At last. A family show packed with values and morality. Make your little’uns watch it. Kidding.

Think Royston Vasey and you conjure up images of cannibalism, nosebleed epidemics and kidnap. Not the usual fodder, then, of your traditional British sitcom – and the locals of this unwholesome town would have Terry and June choking on their coco. In their place as resident old timers are shop-keepers Tubbs and Edward, who have the quirky habit of viciously murdering any punter who wanders their way.

Nevertheless, the group is keen to refute the suggestion that the combination of professional success and an end to twenty-something romantic uncertainty (all are now settled in marriages or long-term relationships) might have made them soft.  The new series, they promise, will contain "quite a lot of unpleasantness", including the two aforementioned debt-collectors "savagely beating a simpleton" and "a lot of people gathered together inside the skin of an elephant". I can hardly wait.

Then there’s Papa Lazarous, a 100-year-old travelling circusman who collects pegs and middle-aged housewives. Not to mention the Dentons – who imprisoned and drugged their own nephew – sadistic vicar Bernice and mad, bad lesbian workstart officer Pauline. Not exactly Heartbeat, is it? But the League of Gentlemen, aka Mark Gatiss, Steve Pemberton, Reece Shearsmith and Jeremy Dyson, have seen their black creation become a cult legend. And as the heavily-anticipated third series begins darkening our screens from Thursday on BBC2, the League’s millions of fans are reaching the point of hysteria. But then, this show has already spawned conventions, tribute dolls and sell-out tours since its debut a mere three years ago. Celebrity fans include DJ Sara Cox, comedian Peter Kaye, Hollywood hunk Johnny Depp and David Bowie – who was spotted stocking up on videos.

Mark Gatiss, the face behind hapless vet Dr Chinnery, Aunty Val Denton and unemployable Mickey, still seems amazed by the fuss. “It’s like a form of Satanism,” he says. “The fan websites fly into blind panic when they don’t hear news. They seem to need a constant fix.”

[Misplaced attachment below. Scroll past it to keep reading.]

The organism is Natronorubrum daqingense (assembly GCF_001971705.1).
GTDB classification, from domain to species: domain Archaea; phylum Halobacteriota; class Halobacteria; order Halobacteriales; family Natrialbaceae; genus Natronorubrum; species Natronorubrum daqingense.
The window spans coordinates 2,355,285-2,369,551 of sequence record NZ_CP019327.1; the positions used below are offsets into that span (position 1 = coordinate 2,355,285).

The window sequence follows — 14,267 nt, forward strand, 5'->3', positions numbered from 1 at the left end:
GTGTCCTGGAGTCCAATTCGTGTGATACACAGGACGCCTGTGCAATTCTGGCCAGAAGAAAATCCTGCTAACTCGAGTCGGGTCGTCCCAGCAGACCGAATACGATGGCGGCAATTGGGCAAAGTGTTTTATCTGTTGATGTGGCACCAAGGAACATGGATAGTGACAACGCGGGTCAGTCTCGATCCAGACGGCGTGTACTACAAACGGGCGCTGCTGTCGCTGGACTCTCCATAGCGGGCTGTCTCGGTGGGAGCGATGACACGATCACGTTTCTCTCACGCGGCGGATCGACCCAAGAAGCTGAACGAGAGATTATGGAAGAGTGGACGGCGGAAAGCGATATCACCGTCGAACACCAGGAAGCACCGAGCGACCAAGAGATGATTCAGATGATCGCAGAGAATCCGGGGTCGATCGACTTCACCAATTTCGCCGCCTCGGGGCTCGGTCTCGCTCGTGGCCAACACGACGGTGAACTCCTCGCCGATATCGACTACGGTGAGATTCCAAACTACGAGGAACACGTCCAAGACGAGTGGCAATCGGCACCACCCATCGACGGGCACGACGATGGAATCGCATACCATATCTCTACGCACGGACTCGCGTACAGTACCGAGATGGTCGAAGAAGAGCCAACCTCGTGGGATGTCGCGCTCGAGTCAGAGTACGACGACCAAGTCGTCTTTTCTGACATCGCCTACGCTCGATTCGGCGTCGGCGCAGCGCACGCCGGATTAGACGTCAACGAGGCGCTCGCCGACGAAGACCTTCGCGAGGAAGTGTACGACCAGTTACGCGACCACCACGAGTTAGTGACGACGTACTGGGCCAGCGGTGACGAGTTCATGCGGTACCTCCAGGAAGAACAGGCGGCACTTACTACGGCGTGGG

But filming the show is no small undertaking – and its stars suffer for their art. Reece and Steve glued their noses for the ‘local’ effect and for a nude scene as Aunty Val, Mark even had to don an ill-fashioned pubic wig. “The costume department didn’t have a proper one – known as a “merkin” – so they stuck two wigs together,” he says. “It was flattering but I can’t make any great claims.” Sadly, hirsute Aunty Val met a ghastly demise – at the hands of her two evil twins, before you ask – and won’t return for this series. But Mark is at pains to point out that many old favourites will be back. “Episode One see Pauline released from Clitclink prison and develops her relationship with Mickey,” he says. “This series is different. We wanted to look at the individual’s character depth rather than repeat the sketch format. Each episode is from a different character’s perspective but they all end at the same point in time.”

The League draws its main influence from horror classis such as The Wicker man and the surrealism of Monty Python – but Mark hinted there are also more innocent factors. “It’s like Trumpton,” he reflects, “when you follow a character into town and see how their day goes.” But you can’t help thinking small children really wouldn’t want to know what the Royston Vasey locals get up to. Especially as Mark insists the group’s latest series will be more shocking then the previous two. “It’s much darker would you believe, and edgier,” he says. “This series is sexy, mucky and seedy. We’re staking out a new area and a few jaws will be hitting the floor.”

Sex in Royston Vasey could be the weirdest thing yet – but Mark has been brushing up on his own sex appeal by following in the dainty footsteps of pop princess Kylie – as the voice of Eurostar. “I’m hoping to be totally glamorous,” he says, “and wear the gold hotpants, too!” Let’s just hope he manages to tidy up that merkin in time.


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